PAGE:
UFC 173 is right around the corner and is rightly being billed as one of the cards of the year. Dan Henderson looks to consolidate on his recent win over “Shogun” when he takes on the surging Daniel Cormier. Robbie Lawler begins his path back to another title shot and one of the worlds pound for pound best Renan Barao vows to extend an unbeaten streak stretching back over nine years.
Maybe it’s because he hasn’t faced the high profile opponents of a Jon Jones. Perhaps it’s because he doesn’t possess the polished look and articulation of a GSP or the engine and power of a Velasquez. Whatever the reason, Renan Barao still flies somewhat under the radar in the MMA landscape in terms of ranking and stardom. What is unquestioned is his talent. The current UFC bantamweight champion of the world has taken on and defeated all comers in a three year Octagon stint. And yet the teak tough Brazilian still isn’t viewed on the same lofty platform as his aforementioned contemporaries.
Barao has spoken over his frustration that opponent Urijah Faber secured a more lucrative purse for their recent encounter. He does however need to take heed of divisional peer Dominick Cruz. Cruz has spoken in recent weeks of how UFC athletes need to take a leaf out of Connor McGregor’s playbook and realise that fighting is only one aspect of a fighters fleeting window of opportunity. The brash Dubliner has captivated fans’ attention in a love him or loathe him but you simply must watch him fashion in a way that Barao has simply failed to do.
This Saturday night may prove to be a landmark championship encounter for the self effacing BJJ blackbelt. TJ Dillishaw is a very real threat to Barao’s 135lb dominance and may be just the dance partner that the brawling Nova Uniao pupil needs to cement his status amongst the world’s pound for pound best. Every fighter needs a foe who brings out their very best. Jon Jones had his meetings with what Joe Rogan rightly labelled a murderer’s row of light heavyweights. GSP had his mesmeric trilogy with Matt Hughes whilst Velasquez and Dos Santos shall be eternally intertwined in fistic folklore. Barao has thus far lacked a willing and able foe but under the bright lights of the MGM Grand he may have found just that huckleberry in Team Alpha Male’s Dillashaw.
Hendo walks the walk yet again
There are several reasons to look forward to UFC173 in Sin City at the weekend and chief amongst them is the chance to see one of the sports true pioneers enter the cage in yet another pivotal match-up. Dan Henderson doesn’t take easy fights. His resume is a who’s who of the sport’s greats with Vitor Belfort, Wanderlei Silva and of course Fedor Emelianenko all coming up short against one of the true nice guys of MMA. Henderson is quintessential “Old Skool”. He has made the most of his natural athletic ability and has parlayed his wrestling strength into a patented right hand which has become his calling card. With all that said the Team Quest co-founder is 43 years young one must wonder how long he has left. He was able to confound the critics last time out against fellow vet Rua but Cormier is representative of the new breed in MMA and poses a threat not only to Henderson’s chances of a title run but to his very career. That is not to say that Hendo’s legacy is in jeopardy, it is not. Any industry observer worth their salt would tip their cap to a man who made his UFC debut 16 years ago at UFC 17 and continues to share the cage with young and fast up and comers in their athletic prime. In Saturday night’s co-main event Henderson will concede all of the usual combat edges to the surging Cormier but we still shouldn’t back against him. What we should do however is hope that this living legend of mixed martial arts calls it a day soon rather than follow the unenviable example of some boxing greats who heard the bell a little too late.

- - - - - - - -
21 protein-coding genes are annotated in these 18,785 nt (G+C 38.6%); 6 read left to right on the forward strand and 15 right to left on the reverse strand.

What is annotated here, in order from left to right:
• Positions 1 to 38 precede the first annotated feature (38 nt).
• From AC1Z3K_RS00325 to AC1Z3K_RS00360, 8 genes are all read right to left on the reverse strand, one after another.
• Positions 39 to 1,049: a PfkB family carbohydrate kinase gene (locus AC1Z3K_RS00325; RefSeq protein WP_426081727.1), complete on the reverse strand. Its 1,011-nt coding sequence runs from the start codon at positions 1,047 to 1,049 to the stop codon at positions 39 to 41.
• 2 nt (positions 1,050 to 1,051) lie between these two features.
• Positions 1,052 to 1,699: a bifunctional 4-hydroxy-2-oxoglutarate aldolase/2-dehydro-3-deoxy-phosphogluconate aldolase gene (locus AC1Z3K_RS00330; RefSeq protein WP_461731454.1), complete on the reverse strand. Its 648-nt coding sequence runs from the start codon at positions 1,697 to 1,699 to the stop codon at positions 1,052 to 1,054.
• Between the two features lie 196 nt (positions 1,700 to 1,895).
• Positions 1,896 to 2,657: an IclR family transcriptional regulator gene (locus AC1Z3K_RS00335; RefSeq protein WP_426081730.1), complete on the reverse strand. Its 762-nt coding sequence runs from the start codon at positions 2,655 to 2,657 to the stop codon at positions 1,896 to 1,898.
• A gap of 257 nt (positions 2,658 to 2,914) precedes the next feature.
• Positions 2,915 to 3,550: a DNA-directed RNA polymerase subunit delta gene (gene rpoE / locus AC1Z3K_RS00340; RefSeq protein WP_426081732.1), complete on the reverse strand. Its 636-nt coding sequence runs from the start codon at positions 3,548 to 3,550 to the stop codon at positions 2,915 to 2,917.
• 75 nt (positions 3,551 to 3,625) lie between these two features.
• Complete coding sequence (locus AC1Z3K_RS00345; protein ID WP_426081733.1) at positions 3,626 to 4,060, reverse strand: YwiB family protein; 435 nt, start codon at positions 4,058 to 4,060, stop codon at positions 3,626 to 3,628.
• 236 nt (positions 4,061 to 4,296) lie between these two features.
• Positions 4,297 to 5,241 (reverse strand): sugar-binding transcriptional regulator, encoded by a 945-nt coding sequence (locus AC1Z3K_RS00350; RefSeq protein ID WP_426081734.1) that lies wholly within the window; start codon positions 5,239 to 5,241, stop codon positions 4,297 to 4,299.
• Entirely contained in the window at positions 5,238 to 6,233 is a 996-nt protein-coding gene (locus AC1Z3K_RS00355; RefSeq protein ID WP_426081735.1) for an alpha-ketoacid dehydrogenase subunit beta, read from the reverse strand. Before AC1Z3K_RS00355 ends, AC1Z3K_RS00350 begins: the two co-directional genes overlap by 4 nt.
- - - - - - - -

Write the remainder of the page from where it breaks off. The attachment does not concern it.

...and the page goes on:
Lawler looks to bounce back
“Ruthless” Robbie Lawler came within a whisker of claiming the welterweight championship of the world in his last outing but he isn’t letting that disappointment linger long in the memory. Lawler’s attitude continues to impress as much as his in-cage performances. In the short space of ten weeks the former Pat Miletich protégé has dusted himself down and refocused on another tilt at the 170lb strap. In Ellenberger he faces a Sherman tank of similar ilk to himself. In what could be a one rounder for the ages, fireworks are surely guaranteed. I take Lawler to out-gun Ellenberger in a stand-up war not for the faint of heart.
McGregor’s career making “crisp” strides
Conor McGregor isn’t everyone’s cup of tea. Indeed he has equally divided both fans and peers in terms of how his burgeoning UFC tenure is playing out. Whilst some of his trash talking must be of the tongue in cheek variety he is spicing up the formerly stagnant featherweight division no end. His larger than life persona and silk striking are a match made in heaven, with his latest foray into the world of advertising a sure sign of things to come.